A FATHER’S LACK OF INVOLVEMENT IN HIS CHILD’S DEVELOPMENT NEEDS AND BREACH OF COURT ORDERS RELATING TO SOCIAL MEDIA COST HIM PARENTAL RESPONSIBILITY AND TIME WITH HIS CHILD
GABALIS & AKULA
FEDERAL CIRCUIT COURT OF AUSTRALIA
 FCCA 71
This case involves a parenting order application filed by the mother concerning parties’ child, X.
Parties sought parenting orders be made by the Court concerning their child, X, diagnosed with Autism Spectrum Disorder (level 2), and Sensory Processing Disorder. The Court had to decide whether X should spend time with her father.
Ms. Gabalis (Mother and Applicant) commenced the proceeding in 2016. Orders were made, among others, for the parties not to denigrate, belittle and/or insult each other, or persons the other party is in a domestic relationship with or members of the other party’s family in the presence or hearing X or on social media. However, X became resistant to spending time with Mr. Akula (Father and Respondent).
Ms. Gabalis sought parenting orders from Court for her to have sole parental responsibility, that X (Child) to live with her, and have no contact or communication with Mr. Akula. On the other hand, Mr. Akula sought an order for equal shared parental responsibility, that X to live with her mother, and to spend time with him.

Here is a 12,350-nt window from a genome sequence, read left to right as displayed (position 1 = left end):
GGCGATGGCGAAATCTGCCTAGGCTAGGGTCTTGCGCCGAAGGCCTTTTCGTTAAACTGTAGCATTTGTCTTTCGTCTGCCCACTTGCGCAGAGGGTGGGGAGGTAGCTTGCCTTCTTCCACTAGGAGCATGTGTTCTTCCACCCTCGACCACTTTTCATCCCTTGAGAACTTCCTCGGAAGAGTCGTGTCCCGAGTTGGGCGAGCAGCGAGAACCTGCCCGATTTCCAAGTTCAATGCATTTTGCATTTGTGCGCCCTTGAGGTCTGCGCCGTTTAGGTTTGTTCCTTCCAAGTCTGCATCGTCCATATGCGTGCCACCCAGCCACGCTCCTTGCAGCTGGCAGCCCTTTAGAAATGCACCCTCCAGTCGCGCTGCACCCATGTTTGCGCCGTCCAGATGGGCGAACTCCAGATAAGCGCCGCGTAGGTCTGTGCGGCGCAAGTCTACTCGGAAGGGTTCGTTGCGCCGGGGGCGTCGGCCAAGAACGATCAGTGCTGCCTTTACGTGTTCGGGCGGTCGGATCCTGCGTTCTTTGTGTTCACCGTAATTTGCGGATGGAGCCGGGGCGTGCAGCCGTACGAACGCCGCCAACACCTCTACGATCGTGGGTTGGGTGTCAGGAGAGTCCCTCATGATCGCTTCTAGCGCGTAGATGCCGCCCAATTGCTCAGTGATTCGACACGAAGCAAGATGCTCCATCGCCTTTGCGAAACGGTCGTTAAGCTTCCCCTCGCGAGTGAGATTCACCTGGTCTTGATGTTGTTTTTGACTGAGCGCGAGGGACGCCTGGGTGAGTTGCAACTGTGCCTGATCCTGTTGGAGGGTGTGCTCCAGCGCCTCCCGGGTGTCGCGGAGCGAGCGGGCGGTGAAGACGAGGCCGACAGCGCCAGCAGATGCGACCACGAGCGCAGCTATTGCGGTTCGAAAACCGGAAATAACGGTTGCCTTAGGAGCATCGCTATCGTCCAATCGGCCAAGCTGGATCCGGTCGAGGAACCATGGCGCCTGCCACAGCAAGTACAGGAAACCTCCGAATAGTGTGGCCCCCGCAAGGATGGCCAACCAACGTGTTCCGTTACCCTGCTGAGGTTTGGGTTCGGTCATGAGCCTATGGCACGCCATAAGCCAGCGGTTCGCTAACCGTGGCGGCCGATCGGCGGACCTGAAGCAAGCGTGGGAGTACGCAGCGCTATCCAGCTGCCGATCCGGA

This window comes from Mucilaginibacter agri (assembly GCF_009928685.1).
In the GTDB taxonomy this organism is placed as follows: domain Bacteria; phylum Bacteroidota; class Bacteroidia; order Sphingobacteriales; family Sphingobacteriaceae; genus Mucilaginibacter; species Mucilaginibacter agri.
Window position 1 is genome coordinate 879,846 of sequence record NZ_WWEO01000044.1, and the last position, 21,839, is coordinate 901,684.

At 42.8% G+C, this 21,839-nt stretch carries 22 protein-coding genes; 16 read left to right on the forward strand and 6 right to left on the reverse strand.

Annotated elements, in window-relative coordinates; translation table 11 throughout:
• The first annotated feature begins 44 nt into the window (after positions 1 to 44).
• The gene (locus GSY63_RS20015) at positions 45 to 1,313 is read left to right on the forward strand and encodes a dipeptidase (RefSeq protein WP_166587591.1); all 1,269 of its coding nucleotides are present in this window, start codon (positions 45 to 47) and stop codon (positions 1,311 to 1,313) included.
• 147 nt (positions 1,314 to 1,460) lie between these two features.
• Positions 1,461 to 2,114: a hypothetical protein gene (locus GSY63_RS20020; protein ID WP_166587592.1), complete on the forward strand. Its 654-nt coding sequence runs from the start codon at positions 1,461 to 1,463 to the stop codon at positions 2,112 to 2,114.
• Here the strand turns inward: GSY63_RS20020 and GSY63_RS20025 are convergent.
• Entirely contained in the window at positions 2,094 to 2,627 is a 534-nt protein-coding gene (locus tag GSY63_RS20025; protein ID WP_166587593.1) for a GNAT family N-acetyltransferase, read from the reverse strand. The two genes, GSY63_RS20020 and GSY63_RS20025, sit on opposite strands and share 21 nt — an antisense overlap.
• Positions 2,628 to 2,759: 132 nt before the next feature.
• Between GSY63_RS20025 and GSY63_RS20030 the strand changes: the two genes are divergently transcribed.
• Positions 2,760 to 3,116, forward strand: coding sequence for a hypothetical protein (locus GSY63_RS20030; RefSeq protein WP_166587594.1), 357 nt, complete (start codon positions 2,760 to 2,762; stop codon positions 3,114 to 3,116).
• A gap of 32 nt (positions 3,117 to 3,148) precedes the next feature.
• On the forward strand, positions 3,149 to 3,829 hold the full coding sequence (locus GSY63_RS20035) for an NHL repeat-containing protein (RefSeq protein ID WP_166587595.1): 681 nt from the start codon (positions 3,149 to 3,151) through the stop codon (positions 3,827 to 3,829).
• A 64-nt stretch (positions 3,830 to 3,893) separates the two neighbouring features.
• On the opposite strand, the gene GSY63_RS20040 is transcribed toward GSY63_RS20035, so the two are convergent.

Whether or not equal shared parental responsibility would be in X’s best interest.
The legislation makes it clear that the benefit of a meaningful relationship must be weighed against the potential harm to X. According to evidence from Region H Children’s Development Clinic, X’s Autism Spectrum Disorder and Sensory Processing Disorder make her particularly vulnerable to changes in her life and daily routine. Mr. Akula’s proposal is for X to spend time with him on a specific schedule entails changes. Thus, an order for X to spend with her father poses potential harm to her.
In addition, the Court considers the attitudes of the parties to X and their responsibilities as parents. The Court is critical of Mr. Akula’s failure to engage more with Region H Children’s Developmental Clinic in recent years. His attitude of resistance to authority is disconcerting. His breaches of the orders about social media speak of an attitude suggesting indifference to compliance with court orders. The Court has doubts whether he would comply with orders governing his conduct around X.
The Court determines that it is not in the best interest of X for her parents to have equal shared parental responsibility. Their relationship is a toxic one. They cannot communicate, and they do not trust each other.
After considering the above premises, the Court made orders for Ms. Gabalis to have sole parental responsibility for X, for X to live with her, and for Mr. Akula be restrained by injunction from posting on any social media platform anything that relates to Ms. Gabalis, X, and the proceedings, among others.
Mr. Akula used social media, particularly Facebook, to vent out his frustrations over the breaking down of his relationship with his daughter. By doing so, he harassed Ms. Gabalis and violated Court orders. As a result, this not only made the Court doubt his capability to respect and follow court orders; he also lost his chance to restore his relationship with his daughter.
 Gabalis & Akula  FCCA 71 (23 January 2020) at (97).
 Ibid at (107).